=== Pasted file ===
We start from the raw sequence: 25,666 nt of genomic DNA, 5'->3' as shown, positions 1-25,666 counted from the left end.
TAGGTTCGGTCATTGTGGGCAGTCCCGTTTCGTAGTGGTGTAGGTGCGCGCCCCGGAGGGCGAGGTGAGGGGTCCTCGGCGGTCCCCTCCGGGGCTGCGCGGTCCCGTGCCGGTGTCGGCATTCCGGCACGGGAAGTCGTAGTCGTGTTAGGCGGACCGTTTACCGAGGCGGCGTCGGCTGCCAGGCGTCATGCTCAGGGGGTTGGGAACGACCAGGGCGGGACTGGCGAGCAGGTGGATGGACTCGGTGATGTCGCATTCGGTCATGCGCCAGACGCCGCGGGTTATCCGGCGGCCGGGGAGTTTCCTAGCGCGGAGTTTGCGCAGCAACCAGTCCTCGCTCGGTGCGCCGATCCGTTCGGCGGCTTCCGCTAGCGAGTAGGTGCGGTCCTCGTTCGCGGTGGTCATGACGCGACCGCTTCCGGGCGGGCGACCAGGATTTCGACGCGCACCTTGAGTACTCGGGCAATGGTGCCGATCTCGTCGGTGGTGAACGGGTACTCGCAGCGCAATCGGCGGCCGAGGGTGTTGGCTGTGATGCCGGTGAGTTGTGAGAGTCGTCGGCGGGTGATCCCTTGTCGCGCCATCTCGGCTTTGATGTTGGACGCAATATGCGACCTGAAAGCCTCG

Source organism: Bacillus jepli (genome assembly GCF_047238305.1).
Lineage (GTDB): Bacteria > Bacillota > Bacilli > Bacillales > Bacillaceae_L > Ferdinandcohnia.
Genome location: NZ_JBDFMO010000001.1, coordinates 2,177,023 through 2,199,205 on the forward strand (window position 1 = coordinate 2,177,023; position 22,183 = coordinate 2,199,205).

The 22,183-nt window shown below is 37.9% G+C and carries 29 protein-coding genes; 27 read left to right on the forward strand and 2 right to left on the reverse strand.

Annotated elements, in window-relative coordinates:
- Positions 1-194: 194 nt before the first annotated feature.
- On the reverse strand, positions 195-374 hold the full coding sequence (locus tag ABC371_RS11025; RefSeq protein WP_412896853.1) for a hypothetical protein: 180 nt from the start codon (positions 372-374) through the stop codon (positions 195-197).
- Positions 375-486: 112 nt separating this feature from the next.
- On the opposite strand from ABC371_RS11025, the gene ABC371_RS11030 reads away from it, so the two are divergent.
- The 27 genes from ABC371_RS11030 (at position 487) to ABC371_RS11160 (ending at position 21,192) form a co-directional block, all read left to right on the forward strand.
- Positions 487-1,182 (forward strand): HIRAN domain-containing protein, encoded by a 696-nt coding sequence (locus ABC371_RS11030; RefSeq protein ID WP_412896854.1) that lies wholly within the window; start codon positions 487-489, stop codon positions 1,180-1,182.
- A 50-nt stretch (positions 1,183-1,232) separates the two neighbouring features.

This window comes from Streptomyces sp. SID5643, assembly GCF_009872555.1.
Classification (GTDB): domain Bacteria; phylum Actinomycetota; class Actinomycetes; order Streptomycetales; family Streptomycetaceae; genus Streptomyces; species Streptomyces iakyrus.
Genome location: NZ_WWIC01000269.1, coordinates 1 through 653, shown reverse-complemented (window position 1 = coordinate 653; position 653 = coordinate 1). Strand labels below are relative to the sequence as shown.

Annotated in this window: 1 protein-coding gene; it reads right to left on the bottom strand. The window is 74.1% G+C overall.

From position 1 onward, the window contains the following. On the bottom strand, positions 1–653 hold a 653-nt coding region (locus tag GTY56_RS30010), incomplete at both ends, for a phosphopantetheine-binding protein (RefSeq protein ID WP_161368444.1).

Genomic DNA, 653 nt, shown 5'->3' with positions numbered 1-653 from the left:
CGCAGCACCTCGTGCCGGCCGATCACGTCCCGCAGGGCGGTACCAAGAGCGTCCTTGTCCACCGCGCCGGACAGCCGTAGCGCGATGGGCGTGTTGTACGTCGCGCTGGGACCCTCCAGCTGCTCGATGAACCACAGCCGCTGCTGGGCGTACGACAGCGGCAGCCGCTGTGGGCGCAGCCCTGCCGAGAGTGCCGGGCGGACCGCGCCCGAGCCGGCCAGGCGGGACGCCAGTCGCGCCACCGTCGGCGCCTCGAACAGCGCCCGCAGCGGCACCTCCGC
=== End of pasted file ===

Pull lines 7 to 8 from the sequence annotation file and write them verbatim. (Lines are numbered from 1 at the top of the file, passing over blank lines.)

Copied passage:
Annotated elements, in window-relative coordinates:
- Positions 1-194: 194 nt before the first annotated feature.